Homer Alaska - News

Story last updated at 7:50 PM on Wednesday, February 23, 2011

Karen Berger & Steve Mccasland: elders of Homer Mardi Gras

Kachemak Color

By Michael Armstrong
Staff Writer


Photo by Michael Armstrong

Photo by Michael Armstrong, Homer News Karen Berger, left, and Steve McCasland pose with Buddy the bear.

For the past 15 years parading down Pioneer Avenue for Homer Winter Carnival have been a gang of celebrants dressed in purple, green and gold, the traditional colors of a New Orleans Mardi Gras. While many towns in Alaska celebrate winter carnivals, Homer might be the northernmost city in America with a Mardi Gras Krewe, the Krewe of Gambrinus Social Aid and Pleasure Club. The founders of Mardi Gras, Homer style, are a couple who grew up in Texas, Steve McCasland and Karen Berger, owners of the Homer Brewing Co.

"There isn't any place that does it like they do down here," Berger said of other Alaska carnivals.

While they take credit for getting it going, it's more than them.

"We are just the elders of the group," Berger said. "It is its own force. It grew up and took on a life of its own."

Mardi Gras groups in Homer date back at least to 1993 when New Orleans native Bob Folse and Brother Asaiah led a band known as the Paradoxical Love Warriors in the Winter Carnival parade. Their own tradition started with "a mess o' crawfish" in 1995, when McCasland and Berger managed and lived at the Ocean Shores Motel. They ordered crawfish from Breaux Bridge, La., and commenced to shucking mud bugs. McCasland hauled out a box of beads he'd collected from New Orleans Mardi Gras celebrations as a young adult and gave them out.

It turned out McCasland had carried those beads all the way from Kilgore, in eastern Texas, where he grew up, to Dallas, Seattle and Alaska. Berger also grew up in Texas, in Sherman in north central Texas. McCasland had kin in northern Louisiana.

"When I got in trouble in Texas, I went to Louisiana," McCasland put it.

Berger's dad was a traveling Bible salesman who never seemed to be around on her birthday — that would be Friday, Feb. 25 — during Mardi Gras season. It took her a while to figure out her dad happened to be in New Orleans then.

McCasland and Berger met at a hotel in Dallas where they both worked. Berger hadn't really planned on falling in love, but one thing led to another, particularly after Berger went to Seattle with McCasland for his sister's wedding. Berger had been planning on getting out of the Big D — she just didn't know where that would be. When she saw Seattle, she knew that was her way out of Dallas.

"Do you mind if I go with you?" McCasland said he asked Berger when she said she was moving north.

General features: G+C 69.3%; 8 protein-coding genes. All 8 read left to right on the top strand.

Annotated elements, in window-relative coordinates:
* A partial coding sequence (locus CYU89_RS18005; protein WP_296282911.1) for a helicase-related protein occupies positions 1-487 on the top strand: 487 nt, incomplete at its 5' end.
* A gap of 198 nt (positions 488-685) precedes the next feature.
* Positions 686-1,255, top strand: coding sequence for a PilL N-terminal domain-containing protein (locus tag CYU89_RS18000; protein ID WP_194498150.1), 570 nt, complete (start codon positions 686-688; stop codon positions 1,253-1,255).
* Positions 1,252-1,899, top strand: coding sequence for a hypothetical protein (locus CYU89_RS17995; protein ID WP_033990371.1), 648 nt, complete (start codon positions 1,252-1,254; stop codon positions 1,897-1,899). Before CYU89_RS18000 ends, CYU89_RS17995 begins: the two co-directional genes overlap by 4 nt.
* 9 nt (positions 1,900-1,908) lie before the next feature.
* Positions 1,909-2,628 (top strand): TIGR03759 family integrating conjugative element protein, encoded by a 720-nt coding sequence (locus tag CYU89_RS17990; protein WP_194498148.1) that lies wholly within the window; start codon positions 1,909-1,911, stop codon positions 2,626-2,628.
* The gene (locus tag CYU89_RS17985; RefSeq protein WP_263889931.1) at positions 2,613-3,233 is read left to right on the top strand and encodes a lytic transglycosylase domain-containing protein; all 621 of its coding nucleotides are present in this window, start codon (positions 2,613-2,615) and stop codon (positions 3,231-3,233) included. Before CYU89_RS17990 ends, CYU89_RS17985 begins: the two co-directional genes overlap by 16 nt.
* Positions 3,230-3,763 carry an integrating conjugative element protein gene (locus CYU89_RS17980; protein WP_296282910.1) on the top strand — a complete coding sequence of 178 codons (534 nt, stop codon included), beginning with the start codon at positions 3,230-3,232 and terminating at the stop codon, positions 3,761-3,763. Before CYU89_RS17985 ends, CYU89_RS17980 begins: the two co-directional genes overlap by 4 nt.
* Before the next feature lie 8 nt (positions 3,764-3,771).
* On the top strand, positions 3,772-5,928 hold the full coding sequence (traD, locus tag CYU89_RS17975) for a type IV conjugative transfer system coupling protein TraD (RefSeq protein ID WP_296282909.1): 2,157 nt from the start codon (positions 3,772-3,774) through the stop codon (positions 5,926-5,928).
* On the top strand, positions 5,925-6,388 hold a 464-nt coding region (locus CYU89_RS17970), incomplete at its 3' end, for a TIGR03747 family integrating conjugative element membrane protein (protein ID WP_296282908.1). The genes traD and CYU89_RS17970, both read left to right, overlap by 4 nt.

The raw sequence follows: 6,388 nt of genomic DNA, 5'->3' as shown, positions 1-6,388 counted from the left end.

Berger had a 20-foot sailboat on a trailer.

"We loaded it up with Mardi Gras beads, National Geographics and all our worldly possessions," Berger said.

They stayed four years in Seattle, marrying Feb. 23, 1991, and then in October 1992 decided to come to Alaska.

"It wasn't a really good idea," Berger said. "It was a really bad idea until we got to Homer."

Like many newcomers, all it took was driving around the corner on the Sterling Highway and seeing the view from Baycrest Hill.

"We went, oh my God, this is it," Berger said.

In 1993, the couple started working at the Ocean Shores Motel. When new owner Michael Warburton bought it, they were jobless and homeless. That's when they started the Homer Brewery, first at a rented Ocean Drive spot and now in their own building on Lakeshore Drive. They also worked other jobs. Berger was the classified queen at the Homer News and McCasland washed dishes at Café Cups.

The carnival season runs from Jan. 6, Epiphany, to Mardi Gras, the Tuesday before Ash Wednesday and the start of Lent. Since Lent falls 46 days before Easter, and Easter is the Sunday after the first full moon after the equinox, carnival varies in length. The local carnival starts off an Epiphany party with red beans and rice at the brewery. It ends with the Mardi Gras party, when a King Cake is served. Tradition is that whoever finds a king statue in the cake throws the next year's Mardi Gras party.

In 1997, Homer's Mardi Gras celebrants built the first float for Winter Carnival, then run under the Homer Brewery banner. In 2002, they finally found a name, the Krewe of Gambrinus, after the patron saint of beer and brewers. Tired of winning the little prize for best for-profit float as the brewery, the Krewe of Gambrinus entered as a nonprofit by donating its winnings to a charity and shooting for a $400 prize. The ploy worked; yet again the Krewe won and this year gave the prize to the Friends of the Homer Library.

In 2007, the Krewe became the Bossy Pants band and the Bossy Panties drill team, led by Jen King, Jane Beck and others. Buddy, the Homer Brewery stuffed bear, dresses up in his Mardi Gras finest and joins the parade.

The Krewe's carnival season now includes Mardi Bowling, when it rents the Kachemak Bowl and people come in costume, rehearsals and a craft night. Moving away from cheap plastic beads made in China, the Krewe is going all organic. This year at craft night they strung colored wooden beads from South Africa.

Unlike New Orleans Krewes, the Krewe of Gambrinus is less exclusive.

"You don't get invited, but you're always welcome," Berger said.

The Krewe has grown to about 75 people now. On Sunday 45 of them went over on the M/V Tustumena to Seldovia for a short Bossy Pants parade downtown. This weekend Ray-Jen Cajun — Ray Garrity and Jen King's band — goes to Juneau with some of the Krewe.

"I'm exhausted," Berger said of the carnival season. "It's silly fun, community spirit."

Michael Armstrong can be reached at michael. armstrong@homernews.com.